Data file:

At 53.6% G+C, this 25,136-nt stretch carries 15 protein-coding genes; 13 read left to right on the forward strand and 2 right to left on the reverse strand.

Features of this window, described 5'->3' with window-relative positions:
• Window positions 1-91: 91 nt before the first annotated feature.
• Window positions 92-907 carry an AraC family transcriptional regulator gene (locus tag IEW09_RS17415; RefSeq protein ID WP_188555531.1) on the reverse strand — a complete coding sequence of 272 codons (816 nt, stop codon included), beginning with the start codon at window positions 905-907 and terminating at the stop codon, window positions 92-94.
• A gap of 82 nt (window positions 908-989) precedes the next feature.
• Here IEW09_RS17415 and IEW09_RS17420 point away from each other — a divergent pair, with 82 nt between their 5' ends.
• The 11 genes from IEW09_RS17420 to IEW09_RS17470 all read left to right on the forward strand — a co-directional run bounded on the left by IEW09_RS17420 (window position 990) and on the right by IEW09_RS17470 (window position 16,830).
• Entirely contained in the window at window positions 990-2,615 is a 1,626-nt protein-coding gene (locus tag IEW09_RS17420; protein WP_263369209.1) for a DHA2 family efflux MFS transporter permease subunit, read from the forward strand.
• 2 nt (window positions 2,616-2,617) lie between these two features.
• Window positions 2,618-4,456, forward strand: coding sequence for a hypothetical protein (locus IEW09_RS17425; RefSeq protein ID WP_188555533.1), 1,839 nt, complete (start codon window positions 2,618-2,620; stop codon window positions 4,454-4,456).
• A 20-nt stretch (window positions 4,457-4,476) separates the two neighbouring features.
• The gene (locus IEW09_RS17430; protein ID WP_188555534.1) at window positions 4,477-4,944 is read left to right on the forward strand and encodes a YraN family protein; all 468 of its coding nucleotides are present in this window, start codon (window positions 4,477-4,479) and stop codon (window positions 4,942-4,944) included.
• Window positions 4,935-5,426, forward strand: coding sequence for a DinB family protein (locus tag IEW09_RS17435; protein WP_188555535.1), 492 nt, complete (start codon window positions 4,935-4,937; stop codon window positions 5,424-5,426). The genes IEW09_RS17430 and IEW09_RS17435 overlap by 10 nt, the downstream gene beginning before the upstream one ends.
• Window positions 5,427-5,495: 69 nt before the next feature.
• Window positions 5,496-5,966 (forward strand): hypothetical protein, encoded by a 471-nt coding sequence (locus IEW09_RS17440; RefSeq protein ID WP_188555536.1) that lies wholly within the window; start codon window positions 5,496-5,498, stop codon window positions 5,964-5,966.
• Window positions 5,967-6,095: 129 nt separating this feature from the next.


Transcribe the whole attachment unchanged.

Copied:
At 53.6% G+C, this 25,136-nt stretch carries 15 protein-coding genes; 13 read left to right on the forward strand and 2 right to left on the reverse strand.

Features of this window, described 5'->3' with window-relative positions:
• Window positions 1-91: 91 nt before the first annotated feature.
• Window positions 92-907 carry an AraC family transcriptional regulator gene (locus tag IEW09_RS17415; RefSeq protein ID WP_188555531.1) on the reverse strand — a complete coding sequence of 272 codons (816 nt, stop codon included), beginning with the start codon at window positions 905-907 and terminating at the stop codon, window positions 92-94.
• A gap of 82 nt (window positions 908-989) precedes the next feature.
• Here IEW09_RS17415 and IEW09_RS17420 point away from each other — a divergent pair, with 82 nt between their 5' ends.
• The 11 genes from IEW09_RS17420 to IEW09_RS17470 all read left to right on the forward strand — a co-directional run bounded on the left by IEW09_RS17420 (window position 990) and on the right by IEW09_RS17470 (window position 16,830).
• Entirely contained in the window at window positions 990-2,615 is a 1,626-nt protein-coding gene (locus tag IEW09_RS17420; protein WP_263369209.1) for a DHA2 family efflux MFS transporter permease subunit, read from the forward strand.
• 2 nt (window positions 2,616-2,617) lie between these two features.
• Window positions 2,618-4,456, forward strand: coding sequence for a hypothetical protein (locus IEW09_RS17425; RefSeq protein ID WP_188555533.1), 1,839 nt, complete (start codon window positions 2,618-2,620; stop codon window positions 4,454-4,456).
• A 20-nt stretch (window positions 4,457-4,476) separates the two neighbouring features.
• The gene (locus IEW09_RS17430; protein ID WP_188555534.1) at window positions 4,477-4,944 is read left to right on the forward strand and encodes a YraN family protein; all 468 of its coding nucleotides are present in this window, start codon (window positions 4,477-4,479) and stop codon (window positions 4,942-4,944) included.
• Window positions 4,935-5,426, forward strand: coding sequence for a DinB family protein (locus tag IEW09_RS17435; protein WP_188555535.1), 492 nt, complete (start codon window positions 4,935-4,937; stop codon window positions 5,424-5,426). The genes IEW09_RS17430 and IEW09_RS17435 overlap by 10 nt, the downstream gene beginning before the upstream one ends.
• Window positions 5,427-5,495: 69 nt before the next feature.
• Window positions 5,496-5,966 (forward strand): hypothetical protein, encoded by a 471-nt coding sequence (locus IEW09_RS17440; RefSeq protein ID WP_188555536.1) that lies wholly within the window; start codon window positions 5,496-5,498, stop codon window positions 5,964-5,966.
• Window positions 5,967-6,095: 129 nt separating this feature from the next.